“Our academic and leadership teams have been planning, praying and discussing how to build on OC’s legacy of exceptional success in science, engineering and business,” said Scott LaMascus, vice president for academic affairs. “Our new colleges will focus on growth in these areas and implement strategic planning to help us serve more students.”

    April 23, 2014

  • N Front Door 3.jpg FBI seeks suspect in robbery of local bank

    Police and FBI agents are investigating the robbery of a local bank by a suspect wearing a fake mustache and goatee, a spokesman said.
    FBI Special Agent Martinus McConnell said the robbery occurred Tuesday morning at the Arvest Bank, 2025 Sonoma Park, Edmond.

    April 23, 2014 2 Photos

  • Ekso 1.jpg Deer Creek students see bionic suit in action

    In 2010, a car accident left Guthrie resident Mary Beth Davis paralyzed from the waist down.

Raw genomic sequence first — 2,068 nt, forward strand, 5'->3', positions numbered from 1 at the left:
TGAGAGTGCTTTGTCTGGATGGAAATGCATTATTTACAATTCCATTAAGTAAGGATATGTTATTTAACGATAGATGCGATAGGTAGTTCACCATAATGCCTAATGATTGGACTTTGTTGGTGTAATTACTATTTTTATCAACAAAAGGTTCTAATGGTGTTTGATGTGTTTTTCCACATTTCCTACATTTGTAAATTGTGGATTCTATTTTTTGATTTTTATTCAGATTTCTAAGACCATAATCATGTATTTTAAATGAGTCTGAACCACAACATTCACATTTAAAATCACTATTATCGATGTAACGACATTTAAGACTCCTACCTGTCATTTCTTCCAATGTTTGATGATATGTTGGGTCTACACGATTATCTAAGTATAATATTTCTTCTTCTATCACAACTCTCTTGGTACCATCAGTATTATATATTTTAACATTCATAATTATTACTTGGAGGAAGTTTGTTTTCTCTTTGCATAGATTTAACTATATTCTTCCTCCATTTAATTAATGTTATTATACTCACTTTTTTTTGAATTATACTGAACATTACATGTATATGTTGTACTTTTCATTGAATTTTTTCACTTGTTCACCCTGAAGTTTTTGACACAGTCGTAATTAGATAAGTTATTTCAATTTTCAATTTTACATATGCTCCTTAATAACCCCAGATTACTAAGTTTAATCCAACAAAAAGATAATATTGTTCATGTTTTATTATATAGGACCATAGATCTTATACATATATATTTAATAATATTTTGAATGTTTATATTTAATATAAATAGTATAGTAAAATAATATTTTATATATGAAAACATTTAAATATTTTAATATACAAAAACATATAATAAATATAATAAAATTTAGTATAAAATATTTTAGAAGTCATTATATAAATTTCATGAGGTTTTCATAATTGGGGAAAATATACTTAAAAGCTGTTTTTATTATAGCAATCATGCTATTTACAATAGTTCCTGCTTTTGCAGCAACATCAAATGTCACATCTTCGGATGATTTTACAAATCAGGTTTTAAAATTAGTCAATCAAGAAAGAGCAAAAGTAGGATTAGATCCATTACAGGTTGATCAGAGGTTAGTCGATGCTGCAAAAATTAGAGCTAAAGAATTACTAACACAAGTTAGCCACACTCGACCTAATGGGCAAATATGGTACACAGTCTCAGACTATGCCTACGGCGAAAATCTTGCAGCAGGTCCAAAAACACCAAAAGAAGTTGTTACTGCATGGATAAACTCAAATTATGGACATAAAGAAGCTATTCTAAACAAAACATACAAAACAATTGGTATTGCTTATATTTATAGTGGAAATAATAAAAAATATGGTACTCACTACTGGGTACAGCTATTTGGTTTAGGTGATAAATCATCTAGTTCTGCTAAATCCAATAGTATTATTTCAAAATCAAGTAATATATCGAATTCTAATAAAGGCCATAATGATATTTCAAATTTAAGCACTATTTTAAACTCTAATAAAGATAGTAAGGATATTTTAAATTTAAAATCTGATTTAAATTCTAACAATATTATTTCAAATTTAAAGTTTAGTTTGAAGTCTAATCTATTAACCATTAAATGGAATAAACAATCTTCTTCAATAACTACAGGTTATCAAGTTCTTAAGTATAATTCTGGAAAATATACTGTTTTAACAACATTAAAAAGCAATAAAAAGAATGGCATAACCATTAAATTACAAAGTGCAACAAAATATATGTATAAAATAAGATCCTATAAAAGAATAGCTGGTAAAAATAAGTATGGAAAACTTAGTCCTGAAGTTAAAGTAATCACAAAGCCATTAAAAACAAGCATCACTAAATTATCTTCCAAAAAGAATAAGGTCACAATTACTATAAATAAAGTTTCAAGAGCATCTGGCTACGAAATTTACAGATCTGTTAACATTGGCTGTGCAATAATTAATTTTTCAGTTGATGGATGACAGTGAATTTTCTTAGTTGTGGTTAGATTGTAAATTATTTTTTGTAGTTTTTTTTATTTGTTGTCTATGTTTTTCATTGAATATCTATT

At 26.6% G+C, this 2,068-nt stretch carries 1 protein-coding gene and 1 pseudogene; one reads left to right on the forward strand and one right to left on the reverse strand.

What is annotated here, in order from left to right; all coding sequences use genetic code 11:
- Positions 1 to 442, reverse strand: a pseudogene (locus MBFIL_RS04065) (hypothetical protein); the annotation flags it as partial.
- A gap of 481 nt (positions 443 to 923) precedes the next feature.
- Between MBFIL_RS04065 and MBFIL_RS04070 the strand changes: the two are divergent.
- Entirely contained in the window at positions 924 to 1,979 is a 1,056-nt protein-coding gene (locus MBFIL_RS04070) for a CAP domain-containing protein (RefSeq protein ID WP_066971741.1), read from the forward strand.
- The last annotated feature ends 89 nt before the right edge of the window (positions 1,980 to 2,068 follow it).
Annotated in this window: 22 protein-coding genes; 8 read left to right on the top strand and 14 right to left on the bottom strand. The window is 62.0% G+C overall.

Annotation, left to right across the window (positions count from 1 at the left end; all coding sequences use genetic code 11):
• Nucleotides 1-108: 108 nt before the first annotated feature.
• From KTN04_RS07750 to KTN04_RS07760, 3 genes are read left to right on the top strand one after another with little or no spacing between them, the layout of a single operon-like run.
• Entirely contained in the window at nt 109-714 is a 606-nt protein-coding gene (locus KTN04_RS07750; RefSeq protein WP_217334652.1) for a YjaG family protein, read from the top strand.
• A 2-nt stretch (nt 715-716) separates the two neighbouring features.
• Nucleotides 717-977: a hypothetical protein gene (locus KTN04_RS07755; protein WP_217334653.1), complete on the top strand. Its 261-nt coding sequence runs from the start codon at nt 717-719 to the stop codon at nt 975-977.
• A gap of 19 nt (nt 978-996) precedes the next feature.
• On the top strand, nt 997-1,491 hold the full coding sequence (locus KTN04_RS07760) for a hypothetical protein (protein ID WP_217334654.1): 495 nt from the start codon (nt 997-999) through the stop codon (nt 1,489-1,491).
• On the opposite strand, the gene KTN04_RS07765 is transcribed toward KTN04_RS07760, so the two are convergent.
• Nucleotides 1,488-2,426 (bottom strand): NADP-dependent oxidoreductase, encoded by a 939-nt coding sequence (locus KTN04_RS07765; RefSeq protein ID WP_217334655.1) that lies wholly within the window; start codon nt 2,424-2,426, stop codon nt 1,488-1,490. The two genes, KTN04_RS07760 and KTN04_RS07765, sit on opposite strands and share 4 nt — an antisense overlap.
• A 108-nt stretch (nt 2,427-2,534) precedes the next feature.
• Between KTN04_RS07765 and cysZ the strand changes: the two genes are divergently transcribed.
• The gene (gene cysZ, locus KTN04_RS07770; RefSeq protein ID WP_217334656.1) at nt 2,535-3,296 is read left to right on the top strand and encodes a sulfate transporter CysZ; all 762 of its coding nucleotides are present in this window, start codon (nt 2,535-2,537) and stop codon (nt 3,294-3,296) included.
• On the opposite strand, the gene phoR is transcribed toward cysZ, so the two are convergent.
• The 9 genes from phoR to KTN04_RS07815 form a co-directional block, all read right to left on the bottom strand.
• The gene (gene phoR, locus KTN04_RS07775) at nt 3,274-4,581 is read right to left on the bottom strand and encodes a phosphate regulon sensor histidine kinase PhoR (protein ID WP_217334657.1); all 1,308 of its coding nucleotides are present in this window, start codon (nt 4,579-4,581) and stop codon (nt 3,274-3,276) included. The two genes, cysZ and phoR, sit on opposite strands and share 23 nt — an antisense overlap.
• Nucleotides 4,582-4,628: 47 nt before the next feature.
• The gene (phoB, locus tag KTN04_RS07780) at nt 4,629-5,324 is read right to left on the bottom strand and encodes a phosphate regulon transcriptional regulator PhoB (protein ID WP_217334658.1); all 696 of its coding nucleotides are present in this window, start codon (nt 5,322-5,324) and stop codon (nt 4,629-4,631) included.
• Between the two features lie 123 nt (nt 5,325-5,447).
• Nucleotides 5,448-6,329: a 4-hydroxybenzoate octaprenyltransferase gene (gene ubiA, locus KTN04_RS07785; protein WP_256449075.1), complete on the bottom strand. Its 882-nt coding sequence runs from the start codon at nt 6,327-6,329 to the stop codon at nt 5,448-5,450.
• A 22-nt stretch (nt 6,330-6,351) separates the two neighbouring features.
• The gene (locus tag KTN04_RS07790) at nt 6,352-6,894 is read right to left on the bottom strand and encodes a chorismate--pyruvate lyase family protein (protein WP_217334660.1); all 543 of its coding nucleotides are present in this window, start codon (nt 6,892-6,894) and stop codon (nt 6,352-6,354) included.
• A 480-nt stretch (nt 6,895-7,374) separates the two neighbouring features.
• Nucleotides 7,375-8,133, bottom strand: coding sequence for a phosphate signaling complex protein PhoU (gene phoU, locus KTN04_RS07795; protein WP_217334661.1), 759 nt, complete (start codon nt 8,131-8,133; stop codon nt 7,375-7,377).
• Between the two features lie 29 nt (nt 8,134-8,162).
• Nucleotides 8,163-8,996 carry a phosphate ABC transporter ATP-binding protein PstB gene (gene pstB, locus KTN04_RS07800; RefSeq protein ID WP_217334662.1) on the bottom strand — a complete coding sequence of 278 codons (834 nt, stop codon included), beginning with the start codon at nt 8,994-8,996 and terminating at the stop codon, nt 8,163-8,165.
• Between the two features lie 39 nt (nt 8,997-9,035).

In a few weeks, thanks to INTEGRIS Jim Thorpe Rehabilitation, determination and an Ekso Bionics suit, she will be walking across a stage to receive a college diploma from Oklahoma State University.
    Wednesday afternoon, Davis was at Deer Creek Middle School where students of teacher Jamie Brehm got to see Davis and the suit in action and learn about how it helps people live a fuller life.
    Brehm said the opportunity to have the demonstration fit perfectly with the testing schedule. Brehm said a bonus was having Davis with her inspirational story come to the school. In addition to graduating soon, Davis lives an independent life and she was recently crowned Ms. Wheelchair Oklahoma.

    April 23, 2014 1 Photo

  • clock edit.jpg Antique clock collection on display at Edmond Library

    In a world that’s often hurried and brief, the Sooner Time Collectors have nothing but time. Oklahoma chapter members of the National Association of Watch and Clock Collectors have provided antique pieces from personal collections to display at the Edmond Library until the end of April.